Eyeing this last one gloomily, a phrase from her original letter came back to me: “Certainly I would consent to be painted, and it would be an honor to be included,” she wrote, “though I am no longer at my youthful sizzling best.”
I sent off an email: “I’m noticing a theme in these photos, which is that you seem to want to be hidden as much as possible.”
“Busted!” was her immediate reply.
What to do with a portrait subject who doesn’t want to be seen? I assured her that I took the responsibility of painting her very seriously. She assured me that she trusted me.
As luck had it, we did get a chance to meet in the fall of 2015 when she was speaking at a book festival in my state. Contrary to her internal dialog, she is very photogenic and I came away not only with some good material to work from, but an enhanced respect for her as well. I spent 2 days trailing her, listening as she spoke in schools and talked to kids about poetry. I watched her keep a large audience at a university captivated for an hour and a half, and duck her head in apparent surprise when they gave her a standing ovation. I learned that she doesn’t allow someone introducing her to list her awards (which are many); instead she wants them to talk about how her writing may have spoken to them personally, or which particular poem they like.
She didn’t read “Famous” while I was there, which was just as well since I would have undoubtedly burst into tears. She did read several of my favorites, including “Kindness” (the kids all call it ‘the kindness poem’):
Before you know what kindness really is
you must lose things,
feel the future dissolve in a moment
like salt in a weakened broth.
What you held in your hand,
what you counted and carefully saved,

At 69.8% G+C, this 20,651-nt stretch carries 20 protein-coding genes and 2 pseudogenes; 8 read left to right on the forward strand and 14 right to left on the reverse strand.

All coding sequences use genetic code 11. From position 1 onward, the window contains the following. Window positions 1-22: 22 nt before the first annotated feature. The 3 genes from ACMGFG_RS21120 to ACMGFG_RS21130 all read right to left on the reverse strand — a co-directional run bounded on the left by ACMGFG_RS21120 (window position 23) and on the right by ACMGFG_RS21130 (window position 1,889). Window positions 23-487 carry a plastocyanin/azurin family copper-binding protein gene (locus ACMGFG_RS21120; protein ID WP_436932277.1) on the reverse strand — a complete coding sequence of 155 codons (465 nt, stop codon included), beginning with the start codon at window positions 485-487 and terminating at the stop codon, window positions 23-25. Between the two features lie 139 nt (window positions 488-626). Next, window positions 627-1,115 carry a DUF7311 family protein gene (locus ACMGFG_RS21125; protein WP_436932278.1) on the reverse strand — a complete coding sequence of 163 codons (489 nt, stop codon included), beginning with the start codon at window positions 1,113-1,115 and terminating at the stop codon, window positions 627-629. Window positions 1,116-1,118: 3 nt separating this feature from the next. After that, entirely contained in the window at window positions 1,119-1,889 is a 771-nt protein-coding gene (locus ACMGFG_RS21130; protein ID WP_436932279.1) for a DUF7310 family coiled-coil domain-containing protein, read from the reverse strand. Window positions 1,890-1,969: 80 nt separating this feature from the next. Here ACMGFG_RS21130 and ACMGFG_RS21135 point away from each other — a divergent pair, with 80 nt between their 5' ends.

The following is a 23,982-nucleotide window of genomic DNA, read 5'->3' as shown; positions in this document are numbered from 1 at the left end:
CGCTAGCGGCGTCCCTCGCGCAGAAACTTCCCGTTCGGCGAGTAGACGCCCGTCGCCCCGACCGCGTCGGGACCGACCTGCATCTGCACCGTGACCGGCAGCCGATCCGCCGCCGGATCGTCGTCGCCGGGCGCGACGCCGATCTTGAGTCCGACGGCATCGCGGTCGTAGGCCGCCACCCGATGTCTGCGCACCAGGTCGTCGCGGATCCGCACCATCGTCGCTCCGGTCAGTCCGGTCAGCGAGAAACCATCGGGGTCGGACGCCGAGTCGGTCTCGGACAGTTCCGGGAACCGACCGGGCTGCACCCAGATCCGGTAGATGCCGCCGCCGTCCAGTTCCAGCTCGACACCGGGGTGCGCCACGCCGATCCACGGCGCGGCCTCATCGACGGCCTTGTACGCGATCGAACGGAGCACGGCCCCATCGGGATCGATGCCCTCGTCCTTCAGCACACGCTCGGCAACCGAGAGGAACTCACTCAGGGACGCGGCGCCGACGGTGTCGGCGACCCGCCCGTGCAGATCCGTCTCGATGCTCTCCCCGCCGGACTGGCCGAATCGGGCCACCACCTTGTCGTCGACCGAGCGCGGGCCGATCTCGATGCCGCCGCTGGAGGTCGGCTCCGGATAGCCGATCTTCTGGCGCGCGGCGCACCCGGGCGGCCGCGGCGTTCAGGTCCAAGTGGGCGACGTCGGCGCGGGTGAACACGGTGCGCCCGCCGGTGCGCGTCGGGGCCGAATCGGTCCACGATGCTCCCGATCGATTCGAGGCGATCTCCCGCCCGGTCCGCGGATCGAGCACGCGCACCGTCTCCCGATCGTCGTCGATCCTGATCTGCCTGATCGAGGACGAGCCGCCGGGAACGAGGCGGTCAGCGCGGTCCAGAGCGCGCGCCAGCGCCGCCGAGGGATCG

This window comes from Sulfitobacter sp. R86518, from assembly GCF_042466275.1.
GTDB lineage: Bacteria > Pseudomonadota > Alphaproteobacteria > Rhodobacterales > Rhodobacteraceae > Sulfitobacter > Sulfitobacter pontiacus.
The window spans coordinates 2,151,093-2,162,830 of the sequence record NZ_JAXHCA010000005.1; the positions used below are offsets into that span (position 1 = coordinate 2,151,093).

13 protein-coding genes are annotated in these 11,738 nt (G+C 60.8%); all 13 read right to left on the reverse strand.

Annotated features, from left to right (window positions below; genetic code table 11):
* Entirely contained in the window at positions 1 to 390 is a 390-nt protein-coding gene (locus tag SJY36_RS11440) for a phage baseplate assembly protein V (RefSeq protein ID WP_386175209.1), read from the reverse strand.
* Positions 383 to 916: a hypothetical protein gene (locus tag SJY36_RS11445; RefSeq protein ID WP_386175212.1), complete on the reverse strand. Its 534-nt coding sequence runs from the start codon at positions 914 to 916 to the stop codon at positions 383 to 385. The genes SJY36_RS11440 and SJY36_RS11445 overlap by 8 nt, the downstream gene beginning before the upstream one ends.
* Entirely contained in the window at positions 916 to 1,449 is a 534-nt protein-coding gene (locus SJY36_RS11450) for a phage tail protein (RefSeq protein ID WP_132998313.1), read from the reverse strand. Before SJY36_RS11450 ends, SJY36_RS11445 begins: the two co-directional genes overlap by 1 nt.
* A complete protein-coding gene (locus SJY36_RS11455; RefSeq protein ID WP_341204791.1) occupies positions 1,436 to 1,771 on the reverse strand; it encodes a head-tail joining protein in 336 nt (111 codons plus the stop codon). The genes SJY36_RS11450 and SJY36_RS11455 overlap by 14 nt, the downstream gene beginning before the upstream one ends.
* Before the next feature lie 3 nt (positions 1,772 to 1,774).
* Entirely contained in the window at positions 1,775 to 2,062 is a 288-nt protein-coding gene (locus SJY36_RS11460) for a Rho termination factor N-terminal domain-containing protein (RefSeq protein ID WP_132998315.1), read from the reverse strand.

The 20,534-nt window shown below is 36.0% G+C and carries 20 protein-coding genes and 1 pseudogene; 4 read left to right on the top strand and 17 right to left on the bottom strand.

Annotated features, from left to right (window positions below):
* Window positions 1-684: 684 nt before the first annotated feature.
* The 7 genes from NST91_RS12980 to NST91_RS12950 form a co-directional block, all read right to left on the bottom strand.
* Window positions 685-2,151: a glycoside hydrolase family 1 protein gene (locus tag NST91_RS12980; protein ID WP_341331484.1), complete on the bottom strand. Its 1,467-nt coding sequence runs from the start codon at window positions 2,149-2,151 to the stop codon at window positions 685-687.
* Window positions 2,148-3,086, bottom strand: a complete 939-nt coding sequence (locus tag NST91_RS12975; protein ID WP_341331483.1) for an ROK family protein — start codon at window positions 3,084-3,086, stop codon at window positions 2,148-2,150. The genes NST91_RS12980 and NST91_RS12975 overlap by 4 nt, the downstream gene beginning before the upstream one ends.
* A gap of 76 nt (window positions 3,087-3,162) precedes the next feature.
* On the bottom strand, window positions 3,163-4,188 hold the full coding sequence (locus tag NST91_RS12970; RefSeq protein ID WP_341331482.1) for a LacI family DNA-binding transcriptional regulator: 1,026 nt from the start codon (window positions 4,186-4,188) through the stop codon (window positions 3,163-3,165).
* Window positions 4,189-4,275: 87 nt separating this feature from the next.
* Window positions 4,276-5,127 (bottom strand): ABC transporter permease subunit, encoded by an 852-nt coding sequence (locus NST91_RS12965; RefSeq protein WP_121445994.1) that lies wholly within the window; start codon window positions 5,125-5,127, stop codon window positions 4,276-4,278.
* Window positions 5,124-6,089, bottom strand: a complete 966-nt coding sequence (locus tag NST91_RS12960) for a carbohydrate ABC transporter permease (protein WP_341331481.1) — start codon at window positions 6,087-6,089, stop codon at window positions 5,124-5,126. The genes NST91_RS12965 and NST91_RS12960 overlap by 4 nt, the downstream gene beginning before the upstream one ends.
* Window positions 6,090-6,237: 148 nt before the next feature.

all this must go so you know
how desolate the landscape can be
between the regions of kindness.
(excerpt, Kindness, Naomi Shihab Nye)
Perception, humility, kindness. Two homeless men on the subway. A brilliant writer shrugging away accolades. People who don’t know me, opening up their time and energy to help propel this art project forward.
I understand that we all have an internal view of ourselves, and “know too much” as Garrison Keillor says, to really take ourselves all that seriously. I started working on Naomi’s portrait about a month ago. The painting is almost life-sized, which makes me nervous given her reservations about being prominently featured. Maybe she will forgive me. Maybe I will manage to capture not just the likeness of her face, but something of her spirit which refuses to believe she has done anything unusual, while traveling the world and inspiring people who have also found that kindness can be a rare event. That it can be like a cool cloth pressed to a feverish cheek. Or a five dollar bill offered on a subway.
“Look at me now!” The man’s proclamation still rings in my ears, weeks later. Who knows what paths have brought each of us to where we stand today? Who knows what obstacles have been overcome to get here? Before casting our mental vote assigning someone to a particular class or group, how often do we consider that they may well be proud of where they have gotten themselves?
While ruefully lamenting the loss of her “youthful sizzling best,” I dearly hope that Naomi has not missed the blooming of the beauty she has spread to the world, in a way that few of us ever will. She may wish (as most of us do) to turn back the clock and erase some of those lines we all earn with the daily effort it takes to navigate the world.
But oh, Naomi, look at you now.